So hot the National Park Service (NPS) in Death Valley issues permits to automakers, who bring camouflage-wrapped upcoming models to road test them in the hottest conditions they’ll ever possibly encounter. Last summer it was 130. A bit under the record of 134.
That’s why we’re going in winter, when temperatures will often be in the 60s — quite pleasant.
So what is there to do?
Hiking-wise, there are a lot of great trails. For starters, I’ll recommend the Ubehebe Crater loop, which, as you would imagine, goes in a loop around the Ubehebe Crater. It’s a big crater, so it’s a 1.5-mile loop. Figure about 2 hours.
If you’re more adventurous, hike Mosaic Canyon for a great geology tour. It’s 1.3 miles up canyon till you hit a boulder field, a good place to turn around. The access road isn’t paved, but you don’t need an SUV.
Speaking of unpaved roads, Death Valley has hundreds of miles of them. They lead you to places most visitors will never see. Many are 4×4 only, so if you don’t have a 4×4 but do have mountain bikes, consider bringing the bikes along.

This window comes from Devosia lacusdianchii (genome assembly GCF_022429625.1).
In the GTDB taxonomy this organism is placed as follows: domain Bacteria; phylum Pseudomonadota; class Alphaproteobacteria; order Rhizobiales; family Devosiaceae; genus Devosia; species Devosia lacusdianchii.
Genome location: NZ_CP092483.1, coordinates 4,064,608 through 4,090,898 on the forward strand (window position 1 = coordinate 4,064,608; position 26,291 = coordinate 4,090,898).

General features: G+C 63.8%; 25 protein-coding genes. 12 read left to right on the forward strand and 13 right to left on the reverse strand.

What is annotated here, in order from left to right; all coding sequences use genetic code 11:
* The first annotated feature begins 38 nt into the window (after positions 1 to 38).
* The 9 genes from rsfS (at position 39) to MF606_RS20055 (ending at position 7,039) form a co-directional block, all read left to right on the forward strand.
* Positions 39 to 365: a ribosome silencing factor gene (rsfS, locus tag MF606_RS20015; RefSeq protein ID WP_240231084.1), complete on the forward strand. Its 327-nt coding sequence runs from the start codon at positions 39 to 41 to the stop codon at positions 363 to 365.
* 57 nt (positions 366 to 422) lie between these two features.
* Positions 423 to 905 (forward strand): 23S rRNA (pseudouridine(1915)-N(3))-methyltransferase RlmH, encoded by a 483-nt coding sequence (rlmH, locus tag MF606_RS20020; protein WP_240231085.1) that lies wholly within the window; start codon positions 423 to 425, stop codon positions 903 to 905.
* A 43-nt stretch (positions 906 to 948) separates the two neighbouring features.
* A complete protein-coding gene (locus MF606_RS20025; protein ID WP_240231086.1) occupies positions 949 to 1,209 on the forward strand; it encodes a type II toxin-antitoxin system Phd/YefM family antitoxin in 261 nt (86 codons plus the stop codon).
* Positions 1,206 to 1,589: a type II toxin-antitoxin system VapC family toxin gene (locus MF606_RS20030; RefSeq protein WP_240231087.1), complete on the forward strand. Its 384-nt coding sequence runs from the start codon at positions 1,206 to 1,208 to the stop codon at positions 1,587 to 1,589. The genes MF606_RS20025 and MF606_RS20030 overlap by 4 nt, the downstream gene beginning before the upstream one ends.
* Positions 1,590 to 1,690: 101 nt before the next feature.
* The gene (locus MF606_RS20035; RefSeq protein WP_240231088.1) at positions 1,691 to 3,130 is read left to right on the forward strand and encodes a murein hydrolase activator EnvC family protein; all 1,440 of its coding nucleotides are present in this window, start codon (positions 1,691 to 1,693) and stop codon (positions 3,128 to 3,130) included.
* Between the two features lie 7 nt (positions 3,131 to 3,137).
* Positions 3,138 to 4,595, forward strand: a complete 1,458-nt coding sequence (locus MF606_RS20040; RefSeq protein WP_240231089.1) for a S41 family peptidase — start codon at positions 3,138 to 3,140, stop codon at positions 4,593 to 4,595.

A visit to Death Valley doesn’t mean roughing it. The Oasis at Death Valley operates two hotels, including the historic Inn at Death Valley (a getaway for Hollywood legends back in the day), and the golf course at Furnace Creek — proudly recognized as the golf course at the lowest elevation in the world, 214 feet below sea level. Posh accommodations for a national park.
And, of course, the park has plenty of sites with exhibits on cultural history. Sadly, the most famous — Scotty’s Castle — is closed for several months due to flood damage. Mining history exhibits include the Harmony Borax Works (yes, there were 20-mule teams), the Keane Wonder Mine, the Wildrose Charcoal Kilns, and the Ashford Mill site.